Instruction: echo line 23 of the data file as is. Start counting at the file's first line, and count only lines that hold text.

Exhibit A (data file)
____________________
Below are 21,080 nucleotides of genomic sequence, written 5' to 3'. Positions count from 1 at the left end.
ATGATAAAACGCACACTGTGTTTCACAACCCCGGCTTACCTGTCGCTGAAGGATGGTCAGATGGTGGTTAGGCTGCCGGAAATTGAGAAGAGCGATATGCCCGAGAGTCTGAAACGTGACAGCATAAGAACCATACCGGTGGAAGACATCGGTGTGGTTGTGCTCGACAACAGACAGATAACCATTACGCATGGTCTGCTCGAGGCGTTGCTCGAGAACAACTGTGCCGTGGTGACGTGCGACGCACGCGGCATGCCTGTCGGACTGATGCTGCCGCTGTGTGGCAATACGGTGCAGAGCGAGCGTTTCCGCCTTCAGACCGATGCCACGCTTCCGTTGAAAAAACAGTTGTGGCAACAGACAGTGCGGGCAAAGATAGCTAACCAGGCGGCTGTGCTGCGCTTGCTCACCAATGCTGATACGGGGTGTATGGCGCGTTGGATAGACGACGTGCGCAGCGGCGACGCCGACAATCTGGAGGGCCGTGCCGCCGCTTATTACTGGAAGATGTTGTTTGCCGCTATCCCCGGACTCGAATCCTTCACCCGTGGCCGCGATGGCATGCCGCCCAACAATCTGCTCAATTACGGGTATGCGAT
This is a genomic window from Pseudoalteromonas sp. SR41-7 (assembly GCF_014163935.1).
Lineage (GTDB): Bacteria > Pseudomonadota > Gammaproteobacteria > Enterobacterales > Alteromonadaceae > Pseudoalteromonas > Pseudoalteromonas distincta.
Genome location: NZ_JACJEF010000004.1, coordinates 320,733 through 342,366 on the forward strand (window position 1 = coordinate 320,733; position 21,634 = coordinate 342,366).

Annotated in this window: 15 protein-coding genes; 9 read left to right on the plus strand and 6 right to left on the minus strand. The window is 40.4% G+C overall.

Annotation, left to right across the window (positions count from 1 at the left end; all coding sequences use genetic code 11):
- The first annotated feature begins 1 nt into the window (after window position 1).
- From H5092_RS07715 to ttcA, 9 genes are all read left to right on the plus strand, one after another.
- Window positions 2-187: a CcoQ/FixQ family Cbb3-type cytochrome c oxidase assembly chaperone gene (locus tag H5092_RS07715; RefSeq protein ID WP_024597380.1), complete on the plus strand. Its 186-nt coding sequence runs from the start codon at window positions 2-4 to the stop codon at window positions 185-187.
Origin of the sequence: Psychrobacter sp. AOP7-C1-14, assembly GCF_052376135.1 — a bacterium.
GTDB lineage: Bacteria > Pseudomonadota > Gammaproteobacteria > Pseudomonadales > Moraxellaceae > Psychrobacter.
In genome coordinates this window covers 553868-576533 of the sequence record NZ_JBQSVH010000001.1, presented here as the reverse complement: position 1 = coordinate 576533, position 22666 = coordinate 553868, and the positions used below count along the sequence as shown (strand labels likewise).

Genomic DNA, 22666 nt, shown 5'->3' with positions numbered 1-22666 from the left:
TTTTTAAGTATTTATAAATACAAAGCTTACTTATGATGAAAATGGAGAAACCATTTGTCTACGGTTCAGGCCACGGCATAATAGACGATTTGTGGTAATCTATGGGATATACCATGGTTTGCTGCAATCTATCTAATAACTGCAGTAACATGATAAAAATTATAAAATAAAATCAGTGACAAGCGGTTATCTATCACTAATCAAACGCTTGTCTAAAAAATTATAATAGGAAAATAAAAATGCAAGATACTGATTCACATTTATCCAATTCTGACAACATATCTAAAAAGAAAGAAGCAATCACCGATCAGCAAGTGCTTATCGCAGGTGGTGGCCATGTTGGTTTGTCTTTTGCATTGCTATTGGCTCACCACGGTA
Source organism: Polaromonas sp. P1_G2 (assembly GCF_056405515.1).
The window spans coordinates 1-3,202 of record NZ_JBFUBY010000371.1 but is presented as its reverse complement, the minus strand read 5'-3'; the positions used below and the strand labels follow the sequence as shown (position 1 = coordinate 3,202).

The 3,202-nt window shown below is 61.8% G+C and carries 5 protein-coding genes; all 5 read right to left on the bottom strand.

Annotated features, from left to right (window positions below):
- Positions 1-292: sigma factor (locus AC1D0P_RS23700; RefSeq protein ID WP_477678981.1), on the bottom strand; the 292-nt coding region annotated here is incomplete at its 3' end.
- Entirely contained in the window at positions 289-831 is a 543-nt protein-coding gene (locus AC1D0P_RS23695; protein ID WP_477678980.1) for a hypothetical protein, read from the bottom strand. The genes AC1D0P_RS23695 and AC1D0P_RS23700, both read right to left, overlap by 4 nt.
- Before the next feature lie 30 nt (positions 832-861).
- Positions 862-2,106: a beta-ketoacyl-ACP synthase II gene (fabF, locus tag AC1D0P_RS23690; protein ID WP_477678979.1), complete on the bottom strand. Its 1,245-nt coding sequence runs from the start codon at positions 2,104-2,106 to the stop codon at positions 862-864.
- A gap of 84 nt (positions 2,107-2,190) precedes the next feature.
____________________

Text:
- Positions 862-2,106: a beta-ketoacyl-ACP synthase II gene (fabF, locus tag AC1D0P_RS23690; protein ID WP_477678979.1), complete on the bottom strand. Its 1,245-nt coding sequence runs from the start codon at positions 2,104-2,106 to the stop codon at positions 862-864.